Since we have almost reached the midpoint of 2011, I thought I’d reprise something almost forgotten. I’ve updated a years old post from the former blog for this juncture.
Some time ago in 2009, author Declan Burke posted this intriguing meme:
“For simplicity’s sake I’ve kept it to one book per author, and the idea is that the last book on your list is the book you’d most like to die reading, if you had to die reading.
To wit: A long, long time in the future, in a galaxy far away, the doctor says, “Sorry, but you’ve only got a month to live.” What ten books would you re-read in your last month?”
Corey Wilde (a compadre who is no longer online, but who is far from forgotten) and my good friend Jen picked up on it. All of them, including their commenters, have some wonderful and thoughtful things to say, along with the books for that time. Me? I only wish I could be so eloquent. I think I’m in the same league as another good friend (and fellow Craisie to us all), Naomi:
“I have no idea what I would want to read then. My reading mood changes so fast.”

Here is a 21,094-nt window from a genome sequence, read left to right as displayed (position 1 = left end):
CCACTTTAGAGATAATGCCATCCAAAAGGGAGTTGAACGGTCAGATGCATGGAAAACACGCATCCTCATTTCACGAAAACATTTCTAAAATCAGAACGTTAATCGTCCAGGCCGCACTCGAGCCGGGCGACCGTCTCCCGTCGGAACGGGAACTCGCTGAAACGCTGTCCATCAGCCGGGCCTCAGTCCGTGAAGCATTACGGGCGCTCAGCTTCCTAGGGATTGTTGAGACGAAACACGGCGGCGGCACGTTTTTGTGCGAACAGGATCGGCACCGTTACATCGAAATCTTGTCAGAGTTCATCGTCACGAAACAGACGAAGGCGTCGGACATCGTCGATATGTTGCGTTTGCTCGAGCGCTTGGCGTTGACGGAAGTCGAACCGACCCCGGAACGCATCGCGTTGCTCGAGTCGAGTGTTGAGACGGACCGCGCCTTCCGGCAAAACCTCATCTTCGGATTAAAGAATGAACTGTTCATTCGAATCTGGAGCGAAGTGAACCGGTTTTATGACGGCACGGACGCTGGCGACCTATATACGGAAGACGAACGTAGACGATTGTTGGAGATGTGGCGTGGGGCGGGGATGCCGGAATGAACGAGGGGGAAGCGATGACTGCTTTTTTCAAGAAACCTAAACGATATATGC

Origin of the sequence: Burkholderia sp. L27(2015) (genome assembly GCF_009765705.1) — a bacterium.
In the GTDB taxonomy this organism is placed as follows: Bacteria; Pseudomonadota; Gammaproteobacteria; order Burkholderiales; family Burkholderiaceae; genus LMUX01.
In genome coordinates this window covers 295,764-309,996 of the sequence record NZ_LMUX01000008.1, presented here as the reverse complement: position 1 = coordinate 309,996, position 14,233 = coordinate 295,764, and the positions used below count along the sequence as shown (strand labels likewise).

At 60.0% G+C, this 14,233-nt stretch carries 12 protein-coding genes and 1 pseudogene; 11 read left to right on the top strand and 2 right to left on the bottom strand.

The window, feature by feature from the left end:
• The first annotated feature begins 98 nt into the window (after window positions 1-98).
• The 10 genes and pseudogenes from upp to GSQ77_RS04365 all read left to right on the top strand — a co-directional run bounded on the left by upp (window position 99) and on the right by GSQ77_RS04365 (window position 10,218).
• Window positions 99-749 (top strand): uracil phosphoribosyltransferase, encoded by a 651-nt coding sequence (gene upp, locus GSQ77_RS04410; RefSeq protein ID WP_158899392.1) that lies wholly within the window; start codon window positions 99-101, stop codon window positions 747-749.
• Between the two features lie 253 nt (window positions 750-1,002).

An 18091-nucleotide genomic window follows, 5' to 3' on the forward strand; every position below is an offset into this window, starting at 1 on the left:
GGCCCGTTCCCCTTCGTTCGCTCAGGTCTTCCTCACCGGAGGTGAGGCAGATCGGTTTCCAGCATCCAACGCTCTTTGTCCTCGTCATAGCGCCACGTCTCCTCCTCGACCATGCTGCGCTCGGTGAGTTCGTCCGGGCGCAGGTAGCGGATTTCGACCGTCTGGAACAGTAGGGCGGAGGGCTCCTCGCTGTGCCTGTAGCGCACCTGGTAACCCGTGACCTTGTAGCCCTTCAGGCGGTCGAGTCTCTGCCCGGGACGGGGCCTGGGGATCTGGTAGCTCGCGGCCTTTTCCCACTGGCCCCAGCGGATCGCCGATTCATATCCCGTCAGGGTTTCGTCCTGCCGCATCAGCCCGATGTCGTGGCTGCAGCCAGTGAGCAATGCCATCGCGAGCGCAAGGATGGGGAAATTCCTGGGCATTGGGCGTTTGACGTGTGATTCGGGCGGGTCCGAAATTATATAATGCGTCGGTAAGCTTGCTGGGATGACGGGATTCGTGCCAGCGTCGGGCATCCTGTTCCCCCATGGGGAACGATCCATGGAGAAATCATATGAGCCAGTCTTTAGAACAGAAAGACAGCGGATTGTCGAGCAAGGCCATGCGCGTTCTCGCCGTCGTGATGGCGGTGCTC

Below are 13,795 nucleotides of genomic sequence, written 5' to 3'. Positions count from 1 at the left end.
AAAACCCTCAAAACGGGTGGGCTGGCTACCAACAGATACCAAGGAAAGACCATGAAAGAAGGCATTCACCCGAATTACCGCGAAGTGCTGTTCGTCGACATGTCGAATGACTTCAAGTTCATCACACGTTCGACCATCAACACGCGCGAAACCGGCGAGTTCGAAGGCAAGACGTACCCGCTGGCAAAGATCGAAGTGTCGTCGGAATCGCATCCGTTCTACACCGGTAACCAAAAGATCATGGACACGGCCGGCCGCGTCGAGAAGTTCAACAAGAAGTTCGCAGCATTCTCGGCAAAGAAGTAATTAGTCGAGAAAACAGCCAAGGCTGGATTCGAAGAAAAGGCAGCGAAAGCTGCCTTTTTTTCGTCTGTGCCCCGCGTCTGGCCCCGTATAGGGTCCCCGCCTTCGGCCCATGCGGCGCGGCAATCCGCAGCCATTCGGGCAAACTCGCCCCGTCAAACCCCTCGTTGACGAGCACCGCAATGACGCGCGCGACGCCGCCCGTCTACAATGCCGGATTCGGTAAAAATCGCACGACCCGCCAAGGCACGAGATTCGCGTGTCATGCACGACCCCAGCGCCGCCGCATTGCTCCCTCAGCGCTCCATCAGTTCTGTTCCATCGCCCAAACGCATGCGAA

Though to her credit, she then mentions some interesting choices:
“But Shel Silverstein sounds like a good idea, and maybe some Oscar Wilde. Has anyone ever read the poetry of Samuel Hoffenstein? It’s kind of like Ogden Nash’s work but meaner. I haven’t read it in a long time but I remember it made me laugh which is what I’d want to do if I knew I was about to bite the dust.”
I believe I would mix some old and new for everything, but the last two books on this list. For the old, I’d have to pick something from my preferred series — and since it’s one per author, it’ll likely be either L.A. Requiem or The Forgotten Man. The former because it’s been my favorite, the latter because it just keeps rising IMO with each re-read. Next, The Odyssey — because Odysseus has long been the admired character from my childhood… and he must get home. I’d probably throw in something of Dickens or Hemingway, too. Maybe, something from non-fiction history, for that matter.
For the new, I’d pick something from the waiting stack since I’ve never read them. And because it’s a reminder to me that time moves in only one direction: forward. However, the last two books on the list would be reserved to the choices of others. Each of my children would get to pick one and I would have them read it to me. I wouldn’t be surprised to hear Where the Wild Things Are, Goodnight Moon, or Love You Forever — stories that I read them when they were small and I was putting them down to sleep. You see, I’m an old sentimental… and I believe in symmetry.